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Solvere

I’m writing this for those musicians making resolutions for the new year or for any time of year. Come back to this page any time you need refreshing.

Resolution

People often make resolutions. We all know what we mean when we say the word ‘resolution.’ It means we’re deciding to do something. The word resolution comes from the word solve, which has an interesting origin stemming from the Latin root solvere.

In Latin, solvere means to ‘loosen’ or ‘release.’ So, you might think of solving a math problem not as finding its answer, but as releasing it. The answer is waiting within the problem.

Similarly, within everyone there is an energy, a potential, a seed, to do many things. There is an athlete, a cook, a painter, a doctor, a mason and...a musician. They’re all waiting for you to loosen or release them. Just as the math problem doesn’t solve itself, your abilities don’t simply appear. Releasing them requires work.

Work and Growth

Whether you’re a beginner or an advanced musician, you have no idea what potential is lurking deep within you. It's only through consistent practice that you can chip away and discover the great things of which you are capable.

The frustrating part is you don't feel a little progress every day. The work requires consistency, but you sense growth in spurts. Sometimes you will feel your growth has plateaued for weeks or even months. But, you can’t give up because the next level may be right around the corner.

As your musicianship grows, you never know what lies ahead, from where it will come or when it will come. Imagine Christopher Columbus. Think of the seemingly endless miles of ocean Columbus had to sail before getting to the new world. What if he had turned around a day before reaching new shores?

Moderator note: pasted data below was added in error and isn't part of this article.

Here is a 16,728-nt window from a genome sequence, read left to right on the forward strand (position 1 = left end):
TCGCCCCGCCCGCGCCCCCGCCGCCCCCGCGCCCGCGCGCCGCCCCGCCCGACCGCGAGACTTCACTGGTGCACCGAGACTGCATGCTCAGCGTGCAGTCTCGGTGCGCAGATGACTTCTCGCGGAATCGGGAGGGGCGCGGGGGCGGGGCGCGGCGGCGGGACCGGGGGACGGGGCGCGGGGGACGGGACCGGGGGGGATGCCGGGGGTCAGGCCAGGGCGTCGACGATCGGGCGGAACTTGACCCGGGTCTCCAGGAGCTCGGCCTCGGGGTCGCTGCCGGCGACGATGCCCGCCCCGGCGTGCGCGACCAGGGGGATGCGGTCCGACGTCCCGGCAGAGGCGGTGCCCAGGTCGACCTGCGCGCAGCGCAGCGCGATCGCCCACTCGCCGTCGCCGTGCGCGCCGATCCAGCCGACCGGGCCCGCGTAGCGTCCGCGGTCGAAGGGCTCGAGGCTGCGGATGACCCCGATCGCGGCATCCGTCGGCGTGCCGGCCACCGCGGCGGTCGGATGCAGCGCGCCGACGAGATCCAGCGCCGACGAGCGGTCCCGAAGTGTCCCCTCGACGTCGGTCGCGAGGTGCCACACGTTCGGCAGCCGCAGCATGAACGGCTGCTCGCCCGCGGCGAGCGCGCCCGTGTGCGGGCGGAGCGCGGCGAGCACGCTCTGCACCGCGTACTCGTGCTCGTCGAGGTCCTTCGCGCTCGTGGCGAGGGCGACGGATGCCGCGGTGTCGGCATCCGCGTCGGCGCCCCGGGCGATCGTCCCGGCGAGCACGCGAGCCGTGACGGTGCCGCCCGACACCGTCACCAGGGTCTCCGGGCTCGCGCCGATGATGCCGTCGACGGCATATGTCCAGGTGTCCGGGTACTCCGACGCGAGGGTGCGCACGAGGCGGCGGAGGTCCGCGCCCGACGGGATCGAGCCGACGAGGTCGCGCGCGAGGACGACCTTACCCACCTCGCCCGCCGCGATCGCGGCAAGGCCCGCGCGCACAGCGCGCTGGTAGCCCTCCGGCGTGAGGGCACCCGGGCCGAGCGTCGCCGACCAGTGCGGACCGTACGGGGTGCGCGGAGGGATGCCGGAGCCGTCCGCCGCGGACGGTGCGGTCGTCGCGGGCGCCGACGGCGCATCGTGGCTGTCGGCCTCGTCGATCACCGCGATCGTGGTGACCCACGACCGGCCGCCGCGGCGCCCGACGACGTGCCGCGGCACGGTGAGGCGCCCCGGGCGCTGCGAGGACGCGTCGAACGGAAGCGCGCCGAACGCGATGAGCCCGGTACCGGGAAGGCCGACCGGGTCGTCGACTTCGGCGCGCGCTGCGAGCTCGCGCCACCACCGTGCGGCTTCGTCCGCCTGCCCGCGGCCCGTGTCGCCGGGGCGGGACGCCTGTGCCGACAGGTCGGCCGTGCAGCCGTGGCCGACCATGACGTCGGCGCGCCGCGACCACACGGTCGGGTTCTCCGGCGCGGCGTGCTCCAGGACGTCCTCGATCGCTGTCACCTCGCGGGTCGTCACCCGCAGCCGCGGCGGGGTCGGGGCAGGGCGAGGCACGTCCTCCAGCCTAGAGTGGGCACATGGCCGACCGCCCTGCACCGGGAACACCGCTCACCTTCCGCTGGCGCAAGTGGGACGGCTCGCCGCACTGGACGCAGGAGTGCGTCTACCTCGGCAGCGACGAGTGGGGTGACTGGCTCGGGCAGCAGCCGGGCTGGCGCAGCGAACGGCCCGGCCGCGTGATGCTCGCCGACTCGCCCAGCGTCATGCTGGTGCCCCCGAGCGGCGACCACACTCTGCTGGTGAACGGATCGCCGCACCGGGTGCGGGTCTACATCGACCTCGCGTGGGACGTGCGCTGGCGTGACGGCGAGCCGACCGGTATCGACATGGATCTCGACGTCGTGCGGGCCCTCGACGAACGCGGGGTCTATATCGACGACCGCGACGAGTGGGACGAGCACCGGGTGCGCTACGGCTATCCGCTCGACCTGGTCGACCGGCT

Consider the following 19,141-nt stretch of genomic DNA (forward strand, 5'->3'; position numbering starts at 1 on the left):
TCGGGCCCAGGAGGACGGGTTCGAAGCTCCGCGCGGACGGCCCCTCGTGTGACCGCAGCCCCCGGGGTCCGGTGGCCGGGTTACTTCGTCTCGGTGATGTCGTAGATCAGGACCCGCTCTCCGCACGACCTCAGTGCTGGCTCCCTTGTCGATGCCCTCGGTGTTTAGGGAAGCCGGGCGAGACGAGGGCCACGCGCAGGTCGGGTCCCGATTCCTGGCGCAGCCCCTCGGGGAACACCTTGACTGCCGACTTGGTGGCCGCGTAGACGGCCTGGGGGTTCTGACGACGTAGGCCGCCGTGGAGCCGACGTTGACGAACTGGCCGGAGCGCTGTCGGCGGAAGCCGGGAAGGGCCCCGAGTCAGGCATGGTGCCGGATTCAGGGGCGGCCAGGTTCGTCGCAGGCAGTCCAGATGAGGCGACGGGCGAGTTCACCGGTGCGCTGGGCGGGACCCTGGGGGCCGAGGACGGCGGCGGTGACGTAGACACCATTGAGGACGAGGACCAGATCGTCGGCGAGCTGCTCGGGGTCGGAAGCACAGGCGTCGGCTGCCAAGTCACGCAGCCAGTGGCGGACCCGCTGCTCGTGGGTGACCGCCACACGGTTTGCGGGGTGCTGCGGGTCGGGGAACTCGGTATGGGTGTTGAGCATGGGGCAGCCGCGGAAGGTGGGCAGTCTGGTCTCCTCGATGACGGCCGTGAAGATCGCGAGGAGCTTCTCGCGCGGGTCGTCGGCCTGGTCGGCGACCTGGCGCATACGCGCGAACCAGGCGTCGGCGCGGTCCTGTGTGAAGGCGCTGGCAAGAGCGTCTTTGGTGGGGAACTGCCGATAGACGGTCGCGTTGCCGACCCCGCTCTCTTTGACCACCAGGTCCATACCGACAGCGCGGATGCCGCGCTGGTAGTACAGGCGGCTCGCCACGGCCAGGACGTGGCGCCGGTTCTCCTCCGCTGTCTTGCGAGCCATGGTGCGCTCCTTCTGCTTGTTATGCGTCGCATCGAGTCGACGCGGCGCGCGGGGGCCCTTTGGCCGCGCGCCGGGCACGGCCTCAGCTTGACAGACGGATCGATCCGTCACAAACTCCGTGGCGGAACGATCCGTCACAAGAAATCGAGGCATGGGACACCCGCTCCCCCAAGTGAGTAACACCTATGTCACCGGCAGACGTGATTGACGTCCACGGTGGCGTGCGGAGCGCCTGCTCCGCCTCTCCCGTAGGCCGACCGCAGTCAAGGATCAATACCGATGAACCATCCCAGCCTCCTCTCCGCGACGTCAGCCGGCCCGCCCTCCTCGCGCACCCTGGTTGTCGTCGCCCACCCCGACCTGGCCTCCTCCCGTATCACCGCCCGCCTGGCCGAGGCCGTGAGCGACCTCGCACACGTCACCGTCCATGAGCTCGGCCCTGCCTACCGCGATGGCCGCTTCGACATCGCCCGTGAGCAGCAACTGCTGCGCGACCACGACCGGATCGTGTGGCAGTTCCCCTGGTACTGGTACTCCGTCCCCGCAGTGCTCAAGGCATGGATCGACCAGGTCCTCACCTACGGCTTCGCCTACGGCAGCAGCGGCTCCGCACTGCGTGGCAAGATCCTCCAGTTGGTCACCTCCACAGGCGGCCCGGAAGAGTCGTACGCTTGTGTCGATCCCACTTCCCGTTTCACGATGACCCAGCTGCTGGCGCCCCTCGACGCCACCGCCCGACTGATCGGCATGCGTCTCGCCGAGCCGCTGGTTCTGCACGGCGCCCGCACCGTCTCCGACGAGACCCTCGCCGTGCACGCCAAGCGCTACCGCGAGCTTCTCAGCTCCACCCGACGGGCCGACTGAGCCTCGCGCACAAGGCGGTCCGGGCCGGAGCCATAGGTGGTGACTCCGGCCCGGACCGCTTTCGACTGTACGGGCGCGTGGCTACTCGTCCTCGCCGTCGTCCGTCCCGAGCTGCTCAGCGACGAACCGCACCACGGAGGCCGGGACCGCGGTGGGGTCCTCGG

Your musical development will sometimes feel like mile after mile of the same ocean. You think, "Why am I doing this? It's not getting better." It is! Seeing your own progress is difficult. It's like watching your hair grow. You don't count down to yourself, "In 13 days I will need a haircut." No, you look in the mirror one morning and realize, "Whoa! I need a haircut."

A Journey, Not a Destination

Studying music is an infinite journey. There’s no timeline, and there’s no finish line. Everyone has a unique musician inside, and everyone has the chance to discover it if they do the work.

Work consistently. Stay focused. If you veer off course, get back as quickly as you can. The musician within is not going to release itself, and no one is going to knock it loose for you.

Good luck with your musical pursuits,
Andrew Pouska

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